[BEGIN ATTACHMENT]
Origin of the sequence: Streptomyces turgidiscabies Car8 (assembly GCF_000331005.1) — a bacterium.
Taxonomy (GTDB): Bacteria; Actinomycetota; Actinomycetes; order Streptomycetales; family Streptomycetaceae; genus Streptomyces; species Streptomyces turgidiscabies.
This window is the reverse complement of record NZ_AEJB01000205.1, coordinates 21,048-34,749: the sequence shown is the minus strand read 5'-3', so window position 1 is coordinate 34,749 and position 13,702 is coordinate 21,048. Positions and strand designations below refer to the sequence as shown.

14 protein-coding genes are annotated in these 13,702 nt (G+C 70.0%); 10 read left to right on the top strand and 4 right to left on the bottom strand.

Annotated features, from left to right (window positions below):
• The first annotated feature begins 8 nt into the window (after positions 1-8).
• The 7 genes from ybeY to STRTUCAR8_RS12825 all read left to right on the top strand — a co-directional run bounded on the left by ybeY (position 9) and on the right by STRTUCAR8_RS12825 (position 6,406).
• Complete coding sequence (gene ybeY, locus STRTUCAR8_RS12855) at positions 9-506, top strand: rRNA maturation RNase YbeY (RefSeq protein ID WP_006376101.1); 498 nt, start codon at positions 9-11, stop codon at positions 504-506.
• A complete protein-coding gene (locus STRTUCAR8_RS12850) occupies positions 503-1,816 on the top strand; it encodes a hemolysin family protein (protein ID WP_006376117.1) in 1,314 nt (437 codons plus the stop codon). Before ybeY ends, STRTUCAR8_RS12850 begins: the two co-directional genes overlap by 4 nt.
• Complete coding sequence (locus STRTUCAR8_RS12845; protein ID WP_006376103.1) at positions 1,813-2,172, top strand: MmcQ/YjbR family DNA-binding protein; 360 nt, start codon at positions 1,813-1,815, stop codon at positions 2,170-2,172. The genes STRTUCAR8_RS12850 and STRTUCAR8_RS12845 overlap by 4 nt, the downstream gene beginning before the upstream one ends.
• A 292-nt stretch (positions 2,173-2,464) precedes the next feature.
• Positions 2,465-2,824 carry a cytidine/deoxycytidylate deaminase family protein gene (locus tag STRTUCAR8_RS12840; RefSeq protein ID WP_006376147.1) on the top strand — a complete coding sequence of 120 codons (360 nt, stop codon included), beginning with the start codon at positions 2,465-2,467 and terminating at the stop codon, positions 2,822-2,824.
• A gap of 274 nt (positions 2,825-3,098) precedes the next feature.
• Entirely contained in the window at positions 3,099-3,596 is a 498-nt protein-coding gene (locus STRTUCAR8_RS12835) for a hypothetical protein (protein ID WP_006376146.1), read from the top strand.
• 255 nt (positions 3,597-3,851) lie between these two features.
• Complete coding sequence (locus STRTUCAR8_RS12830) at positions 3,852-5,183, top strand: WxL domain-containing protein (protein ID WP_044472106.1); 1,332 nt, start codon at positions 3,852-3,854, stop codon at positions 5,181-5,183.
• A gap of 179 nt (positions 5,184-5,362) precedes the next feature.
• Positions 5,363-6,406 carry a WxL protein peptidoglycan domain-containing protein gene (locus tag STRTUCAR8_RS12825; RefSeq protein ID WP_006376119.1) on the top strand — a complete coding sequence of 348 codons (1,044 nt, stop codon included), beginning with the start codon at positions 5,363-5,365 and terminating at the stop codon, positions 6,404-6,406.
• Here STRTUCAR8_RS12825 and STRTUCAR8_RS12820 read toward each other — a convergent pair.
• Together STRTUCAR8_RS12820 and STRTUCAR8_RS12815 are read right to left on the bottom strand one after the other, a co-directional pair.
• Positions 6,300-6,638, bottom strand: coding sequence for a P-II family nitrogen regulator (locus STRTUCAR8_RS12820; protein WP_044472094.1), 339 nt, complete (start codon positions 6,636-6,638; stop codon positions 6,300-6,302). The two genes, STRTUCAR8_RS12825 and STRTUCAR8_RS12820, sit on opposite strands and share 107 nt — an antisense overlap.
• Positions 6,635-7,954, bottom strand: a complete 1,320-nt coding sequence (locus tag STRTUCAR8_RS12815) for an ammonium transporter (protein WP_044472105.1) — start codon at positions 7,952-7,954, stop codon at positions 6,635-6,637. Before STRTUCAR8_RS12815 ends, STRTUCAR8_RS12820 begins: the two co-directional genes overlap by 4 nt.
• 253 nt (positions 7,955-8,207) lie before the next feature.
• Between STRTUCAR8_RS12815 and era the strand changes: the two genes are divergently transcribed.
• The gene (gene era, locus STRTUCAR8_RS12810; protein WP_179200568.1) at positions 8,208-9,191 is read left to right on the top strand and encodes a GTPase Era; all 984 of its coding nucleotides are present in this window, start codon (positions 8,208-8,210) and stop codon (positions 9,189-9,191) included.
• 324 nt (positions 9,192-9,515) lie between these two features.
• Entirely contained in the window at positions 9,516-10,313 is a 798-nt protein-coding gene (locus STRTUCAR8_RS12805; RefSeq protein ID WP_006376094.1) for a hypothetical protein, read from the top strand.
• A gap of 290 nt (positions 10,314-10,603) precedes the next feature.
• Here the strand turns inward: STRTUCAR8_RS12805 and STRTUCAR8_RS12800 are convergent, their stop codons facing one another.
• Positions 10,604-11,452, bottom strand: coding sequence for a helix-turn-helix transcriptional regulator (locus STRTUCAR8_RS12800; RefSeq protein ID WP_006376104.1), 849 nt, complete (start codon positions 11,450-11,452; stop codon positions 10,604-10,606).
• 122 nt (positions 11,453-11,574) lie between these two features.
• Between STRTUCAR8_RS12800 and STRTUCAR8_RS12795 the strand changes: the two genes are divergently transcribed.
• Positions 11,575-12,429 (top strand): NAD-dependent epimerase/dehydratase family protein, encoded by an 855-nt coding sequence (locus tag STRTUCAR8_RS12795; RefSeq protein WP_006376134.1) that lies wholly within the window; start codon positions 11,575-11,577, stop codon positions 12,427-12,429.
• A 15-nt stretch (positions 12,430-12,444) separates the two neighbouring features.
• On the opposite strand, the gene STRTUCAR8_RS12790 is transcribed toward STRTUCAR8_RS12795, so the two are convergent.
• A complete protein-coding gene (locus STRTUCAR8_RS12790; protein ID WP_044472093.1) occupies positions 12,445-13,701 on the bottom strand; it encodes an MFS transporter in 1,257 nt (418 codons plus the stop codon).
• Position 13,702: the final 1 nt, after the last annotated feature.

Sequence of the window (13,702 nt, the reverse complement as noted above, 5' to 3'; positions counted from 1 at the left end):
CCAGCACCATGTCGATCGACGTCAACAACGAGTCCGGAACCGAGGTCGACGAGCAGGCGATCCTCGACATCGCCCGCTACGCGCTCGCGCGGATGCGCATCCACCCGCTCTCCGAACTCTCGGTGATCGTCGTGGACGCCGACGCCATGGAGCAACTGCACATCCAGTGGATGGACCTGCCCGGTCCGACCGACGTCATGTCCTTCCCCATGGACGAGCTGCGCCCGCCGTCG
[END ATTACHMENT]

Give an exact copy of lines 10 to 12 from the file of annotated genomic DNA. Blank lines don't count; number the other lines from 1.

• Complete coding sequence (locus STRTUCAR8_RS12845; protein ID WP_006376103.1) at positions 1,813-2,172, top strand: MmcQ/YjbR family DNA-binding protein; 360 nt, start codon at positions 1,813-1,815, stop codon at positions 2,170-2,172. The genes STRTUCAR8_RS12850 and STRTUCAR8_RS12845 overlap by 4 nt, the downstream gene beginning before the upstream one ends.
• A 292-nt stretch (positions 2,173-2,464) precedes the next feature.
• Positions 2,465-2,824 carry a cytidine/deoxycytidylate deaminase family protein gene (locus tag STRTUCAR8_RS12840; RefSeq protein ID WP_006376147.1) on the top strand — a complete coding sequence of 120 codons (360 nt, stop codon included), beginning with the start codon at positions 2,465-2,467 and terminating at the stop codon, positions 2,822-2,824.